119 posts • joined Wednesday 10th June 2009 20:16 GMT
Couldn't they use the Apollo 13 re-entry problem?
Based purely on the film Apollo 13, couldn't they have changed the angle of re-entry by a degree or two just before it ran out of fuel, thus causing it to burn up in the atmosphere much quicker? OK, not entirely scientific, but re-entry angle does seem pretty critical.
CDs fair enough, but not compatible with PS3 games?
I can get the lack of support for CD's and old TVs - fair enough.
But not being able to run PS3 games or use PS3 hardware (controllers etc) sounds like a massive backward step alienating all the users who bought the previous product and would be more likely to be PS4 games and controller customers IMO,
I want to know how long they think this op is going to take. In the UK there seems to be 2 versions:
1) Have it in hospital which requires a 4 - 6 hour wait around, some surgeon who was doing a varicose veins op 10 minutes before and might know where to cut.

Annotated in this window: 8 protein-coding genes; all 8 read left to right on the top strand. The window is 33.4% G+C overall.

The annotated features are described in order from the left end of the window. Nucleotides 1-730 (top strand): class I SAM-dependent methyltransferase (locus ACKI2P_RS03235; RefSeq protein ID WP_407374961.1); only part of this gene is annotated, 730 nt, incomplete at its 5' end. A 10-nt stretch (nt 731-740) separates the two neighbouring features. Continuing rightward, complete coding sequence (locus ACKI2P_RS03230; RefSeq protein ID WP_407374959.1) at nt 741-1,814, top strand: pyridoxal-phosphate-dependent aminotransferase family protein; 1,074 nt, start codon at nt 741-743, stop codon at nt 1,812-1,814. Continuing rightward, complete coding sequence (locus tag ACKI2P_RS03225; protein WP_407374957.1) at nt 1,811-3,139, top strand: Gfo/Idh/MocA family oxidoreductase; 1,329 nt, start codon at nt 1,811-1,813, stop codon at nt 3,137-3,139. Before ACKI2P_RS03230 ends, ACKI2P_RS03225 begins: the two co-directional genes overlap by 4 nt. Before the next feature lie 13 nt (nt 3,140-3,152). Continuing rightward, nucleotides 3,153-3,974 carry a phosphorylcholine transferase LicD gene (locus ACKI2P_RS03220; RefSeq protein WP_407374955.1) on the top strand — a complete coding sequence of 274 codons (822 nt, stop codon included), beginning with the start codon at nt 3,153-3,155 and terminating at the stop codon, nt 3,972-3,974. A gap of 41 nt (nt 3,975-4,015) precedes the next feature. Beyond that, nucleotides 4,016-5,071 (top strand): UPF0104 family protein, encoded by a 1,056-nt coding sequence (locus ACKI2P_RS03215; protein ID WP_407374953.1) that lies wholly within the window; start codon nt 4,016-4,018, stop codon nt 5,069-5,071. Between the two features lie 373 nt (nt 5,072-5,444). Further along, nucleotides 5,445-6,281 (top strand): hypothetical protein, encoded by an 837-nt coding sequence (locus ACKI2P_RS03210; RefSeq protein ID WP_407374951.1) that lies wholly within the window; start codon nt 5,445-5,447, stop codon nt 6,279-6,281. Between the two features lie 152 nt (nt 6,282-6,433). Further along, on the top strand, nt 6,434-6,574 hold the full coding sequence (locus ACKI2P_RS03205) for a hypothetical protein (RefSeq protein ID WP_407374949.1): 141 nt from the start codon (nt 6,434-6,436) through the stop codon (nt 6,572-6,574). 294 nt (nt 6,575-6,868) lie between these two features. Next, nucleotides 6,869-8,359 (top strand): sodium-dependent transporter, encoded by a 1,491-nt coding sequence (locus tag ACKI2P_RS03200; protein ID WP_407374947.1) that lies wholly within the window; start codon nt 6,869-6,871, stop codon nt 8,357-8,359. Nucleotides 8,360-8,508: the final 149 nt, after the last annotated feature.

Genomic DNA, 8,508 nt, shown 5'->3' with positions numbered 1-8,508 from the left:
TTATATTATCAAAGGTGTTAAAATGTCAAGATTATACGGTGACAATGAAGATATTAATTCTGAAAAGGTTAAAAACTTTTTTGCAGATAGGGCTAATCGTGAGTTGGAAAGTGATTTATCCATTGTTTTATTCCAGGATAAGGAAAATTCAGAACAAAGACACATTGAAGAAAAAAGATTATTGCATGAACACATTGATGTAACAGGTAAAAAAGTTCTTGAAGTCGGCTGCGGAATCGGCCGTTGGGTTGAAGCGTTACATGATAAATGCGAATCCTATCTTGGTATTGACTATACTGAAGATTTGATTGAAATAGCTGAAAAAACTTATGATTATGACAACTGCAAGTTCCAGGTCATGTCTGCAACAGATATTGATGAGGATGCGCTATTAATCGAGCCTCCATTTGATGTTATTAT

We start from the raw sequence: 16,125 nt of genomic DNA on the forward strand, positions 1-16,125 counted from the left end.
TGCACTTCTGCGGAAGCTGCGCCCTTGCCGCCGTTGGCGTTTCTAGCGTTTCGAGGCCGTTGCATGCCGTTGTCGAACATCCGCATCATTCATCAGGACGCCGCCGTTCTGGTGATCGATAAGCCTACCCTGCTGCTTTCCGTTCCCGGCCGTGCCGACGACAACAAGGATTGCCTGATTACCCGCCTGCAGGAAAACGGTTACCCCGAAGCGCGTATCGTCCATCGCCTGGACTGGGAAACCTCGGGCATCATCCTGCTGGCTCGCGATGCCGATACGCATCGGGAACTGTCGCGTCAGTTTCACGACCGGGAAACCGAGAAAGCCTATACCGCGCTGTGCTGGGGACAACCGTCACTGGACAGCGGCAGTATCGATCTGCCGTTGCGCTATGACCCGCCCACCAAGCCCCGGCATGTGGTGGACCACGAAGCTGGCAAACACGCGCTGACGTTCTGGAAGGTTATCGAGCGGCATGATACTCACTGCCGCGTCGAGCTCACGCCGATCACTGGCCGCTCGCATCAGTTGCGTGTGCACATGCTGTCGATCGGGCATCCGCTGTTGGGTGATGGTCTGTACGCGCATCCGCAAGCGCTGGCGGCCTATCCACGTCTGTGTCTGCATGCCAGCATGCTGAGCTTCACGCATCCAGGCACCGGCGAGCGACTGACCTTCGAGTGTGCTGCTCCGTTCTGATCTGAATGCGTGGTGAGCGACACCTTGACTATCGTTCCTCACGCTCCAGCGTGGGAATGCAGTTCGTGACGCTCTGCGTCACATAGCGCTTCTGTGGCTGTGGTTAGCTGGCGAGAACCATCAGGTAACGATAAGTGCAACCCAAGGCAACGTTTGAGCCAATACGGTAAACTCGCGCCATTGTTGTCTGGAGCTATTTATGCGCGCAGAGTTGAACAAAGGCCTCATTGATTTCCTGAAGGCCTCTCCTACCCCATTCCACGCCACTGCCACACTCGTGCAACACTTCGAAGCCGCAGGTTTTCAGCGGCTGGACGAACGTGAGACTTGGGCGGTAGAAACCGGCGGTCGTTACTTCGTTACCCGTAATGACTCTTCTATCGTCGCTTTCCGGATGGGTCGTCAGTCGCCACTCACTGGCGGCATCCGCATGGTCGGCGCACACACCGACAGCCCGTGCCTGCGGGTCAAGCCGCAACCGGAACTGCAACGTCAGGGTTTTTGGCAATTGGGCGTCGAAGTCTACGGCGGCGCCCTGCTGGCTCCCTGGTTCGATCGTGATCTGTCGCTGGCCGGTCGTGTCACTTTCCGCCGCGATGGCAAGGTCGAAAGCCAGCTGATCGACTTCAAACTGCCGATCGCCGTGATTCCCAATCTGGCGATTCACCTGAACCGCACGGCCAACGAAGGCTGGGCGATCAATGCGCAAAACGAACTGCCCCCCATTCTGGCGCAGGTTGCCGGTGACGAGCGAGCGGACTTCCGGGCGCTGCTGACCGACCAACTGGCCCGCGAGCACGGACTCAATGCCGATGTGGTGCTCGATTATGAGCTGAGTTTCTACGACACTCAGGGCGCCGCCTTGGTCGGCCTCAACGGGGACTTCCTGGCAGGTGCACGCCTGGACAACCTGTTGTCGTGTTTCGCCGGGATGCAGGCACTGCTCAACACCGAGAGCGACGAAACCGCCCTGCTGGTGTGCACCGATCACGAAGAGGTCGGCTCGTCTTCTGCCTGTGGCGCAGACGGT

2) Privately (via the NHS) when in and out in 20 mins and that includes 10 mins waiting to make sure you don't have any side effects from the antithetic afterwards. Luckily had this one and he did at least 20 that afternoon.
If the latter than this is going to be an awfully short programme. As for the first poster with the massive side effects - ouch, sounds like someone pulled the tubes way too hard!
Re: Missed marketing angle
Its only time before these get an USB connector of their own (assuming thats what's on the bottom of an iphone), and an app which makes Siri say naughty things to naughty Apple fanbois geeks everytime "she" dons a new outfit.
Proof of rise of the machines?
Personally I suspect this was a test by the machines to see if they could destroy humanity or at least the infrastructure and take over while we're trying to sort out the mess.
- Machine in Syria talks to machine at rouge login Twitter server and gains access to feeds.
- Rouge Twitter server sends out the tweet.
- Machines in Wall St. oblige by "doing as they're programmed" and sell, sell, sell.
- Finally the machines put everything back to normal again ready for the global version.